Born Edmund Noonan on June 9, 1872 in Greenpoint, Brooklyn, New York, he was the son of Daniel and Agnes O’Connor Noonan. At fifteen he entered the Passionist Preparatory School, Dunkirk, New York. He professed his vows on August 7, 1889 and received the religious name of Theodore. He studied at the Passionist monasteries of Baltimore, Maryland and St. Paul, Kansas where he was ordained a priest on April 28, 1895. For several years he was professor of Latin and English and this provided him with a life long interest of examining the similarities of expression in Scripture and classical Latin authors. Known for his terse, laconic style of preaching he became a sought out preacher. He was given the assignment to begin The Sign magazine in 1921 and served as the first editor. He was rector for two terms in Pittsburgh, Pennsylvania and Louisville, Kentucky. He was also a provincial consultor. He also was a pastor and superior in Jamaica and Shelter Island. He was loyal to the Brooklyn diocese. His name became synonymous with the early years of Shelter Island. In 1917 he declined to accept being elected as the provincial. News of his death was carried in the diocesan papers of Brooklyn and New York, which had editorials. Also he was praised in the secular press.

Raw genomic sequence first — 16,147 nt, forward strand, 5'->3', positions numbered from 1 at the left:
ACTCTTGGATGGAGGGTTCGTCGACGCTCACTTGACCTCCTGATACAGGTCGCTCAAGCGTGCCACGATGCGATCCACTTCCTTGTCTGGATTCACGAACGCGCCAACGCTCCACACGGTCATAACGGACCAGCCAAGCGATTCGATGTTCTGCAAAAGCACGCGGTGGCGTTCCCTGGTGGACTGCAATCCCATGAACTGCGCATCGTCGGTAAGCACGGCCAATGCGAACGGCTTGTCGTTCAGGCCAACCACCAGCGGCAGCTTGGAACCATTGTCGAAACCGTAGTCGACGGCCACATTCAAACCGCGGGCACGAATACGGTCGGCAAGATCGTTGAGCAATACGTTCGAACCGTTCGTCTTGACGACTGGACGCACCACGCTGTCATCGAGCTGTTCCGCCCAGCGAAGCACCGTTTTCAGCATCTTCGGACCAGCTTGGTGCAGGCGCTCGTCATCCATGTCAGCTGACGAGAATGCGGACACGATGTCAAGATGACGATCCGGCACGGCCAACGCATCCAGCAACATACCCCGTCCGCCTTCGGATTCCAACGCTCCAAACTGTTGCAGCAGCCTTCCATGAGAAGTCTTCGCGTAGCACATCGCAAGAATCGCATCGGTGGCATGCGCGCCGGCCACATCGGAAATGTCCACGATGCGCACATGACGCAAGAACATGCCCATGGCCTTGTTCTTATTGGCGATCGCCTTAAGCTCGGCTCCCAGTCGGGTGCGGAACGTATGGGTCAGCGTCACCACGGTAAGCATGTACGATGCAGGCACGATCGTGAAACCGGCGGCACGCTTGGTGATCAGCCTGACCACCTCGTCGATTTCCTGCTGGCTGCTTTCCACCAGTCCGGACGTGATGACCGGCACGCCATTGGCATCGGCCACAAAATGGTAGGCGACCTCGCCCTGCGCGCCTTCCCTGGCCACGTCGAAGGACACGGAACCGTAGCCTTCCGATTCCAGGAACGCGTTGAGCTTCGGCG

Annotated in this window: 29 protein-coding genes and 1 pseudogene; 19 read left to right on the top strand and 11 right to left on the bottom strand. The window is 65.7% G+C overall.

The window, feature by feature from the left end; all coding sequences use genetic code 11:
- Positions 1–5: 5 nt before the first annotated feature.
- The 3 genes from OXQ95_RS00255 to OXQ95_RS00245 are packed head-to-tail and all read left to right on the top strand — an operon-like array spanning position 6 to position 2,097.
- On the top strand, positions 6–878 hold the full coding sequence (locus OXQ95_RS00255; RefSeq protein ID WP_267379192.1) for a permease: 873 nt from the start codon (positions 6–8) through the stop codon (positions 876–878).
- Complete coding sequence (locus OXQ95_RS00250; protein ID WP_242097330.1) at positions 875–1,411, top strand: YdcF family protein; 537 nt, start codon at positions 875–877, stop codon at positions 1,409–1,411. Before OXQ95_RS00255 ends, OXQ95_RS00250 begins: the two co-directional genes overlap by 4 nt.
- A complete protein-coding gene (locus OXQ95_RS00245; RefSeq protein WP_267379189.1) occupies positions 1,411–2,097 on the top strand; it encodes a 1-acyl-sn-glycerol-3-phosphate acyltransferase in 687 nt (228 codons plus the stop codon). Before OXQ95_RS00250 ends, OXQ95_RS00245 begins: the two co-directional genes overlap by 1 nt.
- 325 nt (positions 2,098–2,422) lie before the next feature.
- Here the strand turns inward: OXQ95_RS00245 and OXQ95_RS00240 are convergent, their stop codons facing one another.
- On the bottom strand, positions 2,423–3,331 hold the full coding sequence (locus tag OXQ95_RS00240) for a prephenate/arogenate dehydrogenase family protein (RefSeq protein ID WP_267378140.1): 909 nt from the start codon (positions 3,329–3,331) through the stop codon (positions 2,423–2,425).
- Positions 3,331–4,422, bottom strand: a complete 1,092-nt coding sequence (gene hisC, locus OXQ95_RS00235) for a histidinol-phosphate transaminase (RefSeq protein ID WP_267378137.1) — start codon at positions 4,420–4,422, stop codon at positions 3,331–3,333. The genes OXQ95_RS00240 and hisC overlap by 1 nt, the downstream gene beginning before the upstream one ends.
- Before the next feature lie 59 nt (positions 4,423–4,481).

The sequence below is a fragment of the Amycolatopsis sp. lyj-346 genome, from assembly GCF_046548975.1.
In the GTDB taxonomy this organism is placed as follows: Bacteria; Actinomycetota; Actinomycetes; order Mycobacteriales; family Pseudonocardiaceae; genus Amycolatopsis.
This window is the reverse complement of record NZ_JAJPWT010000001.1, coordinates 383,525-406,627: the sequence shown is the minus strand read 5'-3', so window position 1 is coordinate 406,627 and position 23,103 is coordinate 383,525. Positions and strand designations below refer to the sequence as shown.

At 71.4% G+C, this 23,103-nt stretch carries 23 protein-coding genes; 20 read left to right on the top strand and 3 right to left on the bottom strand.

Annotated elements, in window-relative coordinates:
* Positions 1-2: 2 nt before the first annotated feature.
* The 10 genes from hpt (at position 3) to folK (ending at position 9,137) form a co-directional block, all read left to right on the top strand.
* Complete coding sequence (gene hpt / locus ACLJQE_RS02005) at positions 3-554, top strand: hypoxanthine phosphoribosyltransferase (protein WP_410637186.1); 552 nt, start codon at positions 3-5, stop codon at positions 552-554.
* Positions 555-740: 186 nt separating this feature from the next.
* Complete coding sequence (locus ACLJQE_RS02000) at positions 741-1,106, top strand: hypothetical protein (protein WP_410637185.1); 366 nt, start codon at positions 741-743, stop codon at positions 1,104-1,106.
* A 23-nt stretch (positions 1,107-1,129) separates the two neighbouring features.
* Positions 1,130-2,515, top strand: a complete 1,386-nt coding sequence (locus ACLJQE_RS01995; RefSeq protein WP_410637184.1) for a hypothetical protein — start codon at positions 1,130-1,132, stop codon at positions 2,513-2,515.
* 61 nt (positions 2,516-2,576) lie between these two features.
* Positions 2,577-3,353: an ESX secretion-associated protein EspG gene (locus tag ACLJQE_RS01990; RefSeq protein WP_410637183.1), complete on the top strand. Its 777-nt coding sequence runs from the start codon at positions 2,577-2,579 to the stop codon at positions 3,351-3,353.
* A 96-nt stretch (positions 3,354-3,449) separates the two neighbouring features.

June 9, 1872
August 7, 1889
April 28, 1895
February 4, 1953
Theodore of the Assumption Noonan